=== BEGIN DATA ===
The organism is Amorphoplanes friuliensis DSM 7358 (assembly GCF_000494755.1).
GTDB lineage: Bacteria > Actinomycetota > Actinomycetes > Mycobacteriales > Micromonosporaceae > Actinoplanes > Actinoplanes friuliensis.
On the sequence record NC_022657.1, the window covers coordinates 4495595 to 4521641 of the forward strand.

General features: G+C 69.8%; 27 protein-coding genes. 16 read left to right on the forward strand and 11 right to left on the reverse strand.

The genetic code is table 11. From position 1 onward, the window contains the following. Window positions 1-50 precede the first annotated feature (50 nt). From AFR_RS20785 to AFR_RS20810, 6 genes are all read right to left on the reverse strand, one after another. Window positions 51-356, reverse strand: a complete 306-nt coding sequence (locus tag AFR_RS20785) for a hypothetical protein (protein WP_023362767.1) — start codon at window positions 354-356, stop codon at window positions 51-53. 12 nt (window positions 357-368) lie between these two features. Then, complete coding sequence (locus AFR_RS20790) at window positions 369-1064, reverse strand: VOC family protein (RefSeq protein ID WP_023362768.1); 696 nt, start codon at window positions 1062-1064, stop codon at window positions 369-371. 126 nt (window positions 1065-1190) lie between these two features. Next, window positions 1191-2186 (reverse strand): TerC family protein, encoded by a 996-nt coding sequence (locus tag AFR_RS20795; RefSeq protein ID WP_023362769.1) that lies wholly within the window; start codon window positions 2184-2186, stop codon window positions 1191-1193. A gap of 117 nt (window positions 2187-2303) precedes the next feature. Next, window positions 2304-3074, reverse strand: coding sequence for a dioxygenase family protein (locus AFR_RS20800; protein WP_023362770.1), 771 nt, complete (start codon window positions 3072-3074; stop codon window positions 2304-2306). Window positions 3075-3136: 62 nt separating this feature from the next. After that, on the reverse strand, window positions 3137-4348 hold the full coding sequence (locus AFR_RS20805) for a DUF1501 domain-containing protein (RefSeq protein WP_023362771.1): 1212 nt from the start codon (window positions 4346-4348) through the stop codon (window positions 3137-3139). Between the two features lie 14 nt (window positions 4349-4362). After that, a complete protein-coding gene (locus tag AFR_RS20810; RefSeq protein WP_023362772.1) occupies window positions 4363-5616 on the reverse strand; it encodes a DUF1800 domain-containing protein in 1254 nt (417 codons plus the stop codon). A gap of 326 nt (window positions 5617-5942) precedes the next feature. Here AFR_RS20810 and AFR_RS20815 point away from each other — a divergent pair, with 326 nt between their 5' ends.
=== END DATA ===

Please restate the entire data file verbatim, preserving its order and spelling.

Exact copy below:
The organism is Amorphoplanes friuliensis DSM 7358 (assembly GCF_000494755.1).
GTDB lineage: Bacteria > Actinomycetota > Actinomycetes > Mycobacteriales > Micromonosporaceae > Actinoplanes > Actinoplanes friuliensis.
On the sequence record NC_022657.1, the window covers coordinates 4495595 to 4521641 of the forward strand.

General features: G+C 69.8%; 27 protein-coding genes. 16 read left to right on the forward strand and 11 right to left on the reverse strand.

The genetic code is table 11. From position 1 onward, the window contains the following. Window positions 1-50 precede the first annotated feature (50 nt). From AFR_RS20785 to AFR_RS20810, 6 genes are all read right to left on the reverse strand, one after another. Window positions 51-356, reverse strand: a complete 306-nt coding sequence (locus tag AFR_RS20785) for a hypothetical protein (protein WP_023362767.1) — start codon at window positions 354-356, stop codon at window positions 51-53. 12 nt (window positions 357-368) lie between these two features. Then, complete coding sequence (locus AFR_RS20790) at window positions 369-1064, reverse strand: VOC family protein (RefSeq protein ID WP_023362768.1); 696 nt, start codon at window positions 1062-1064, stop codon at window positions 369-371. 126 nt (window positions 1065-1190) lie between these two features. Next, window positions 1191-2186 (reverse strand): TerC family protein, encoded by a 996-nt coding sequence (locus tag AFR_RS20795; RefSeq protein ID WP_023362769.1) that lies wholly within the window; start codon window positions 2184-2186, stop codon window positions 1191-1193. A gap of 117 nt (window positions 2187-2303) precedes the next feature. Next, window positions 2304-3074, reverse strand: coding sequence for a dioxygenase family protein (locus AFR_RS20800; protein WP_023362770.1), 771 nt, complete (start codon window positions 3072-3074; stop codon window positions 2304-2306). Window positions 3075-3136: 62 nt separating this feature from the next. After that, on the reverse strand, window positions 3137-4348 hold the full coding sequence (locus AFR_RS20805) for a DUF1501 domain-containing protein (RefSeq protein WP_023362771.1): 1212 nt from the start codon (window positions 4346-4348) through the stop codon (window positions 3137-3139). Between the two features lie 14 nt (window positions 4349-4362). After that, a complete protein-coding gene (locus tag AFR_RS20810; RefSeq protein WP_023362772.1) occupies window positions 4363-5616 on the reverse strand; it encodes a DUF1800 domain-containing protein in 1254 nt (417 codons plus the stop codon). A gap of 326 nt (window positions 5617-5942) precedes the next feature. Here AFR_RS20810 and AFR_RS20815 point away from each other — a divergent pair, with 326 nt between their 5' ends.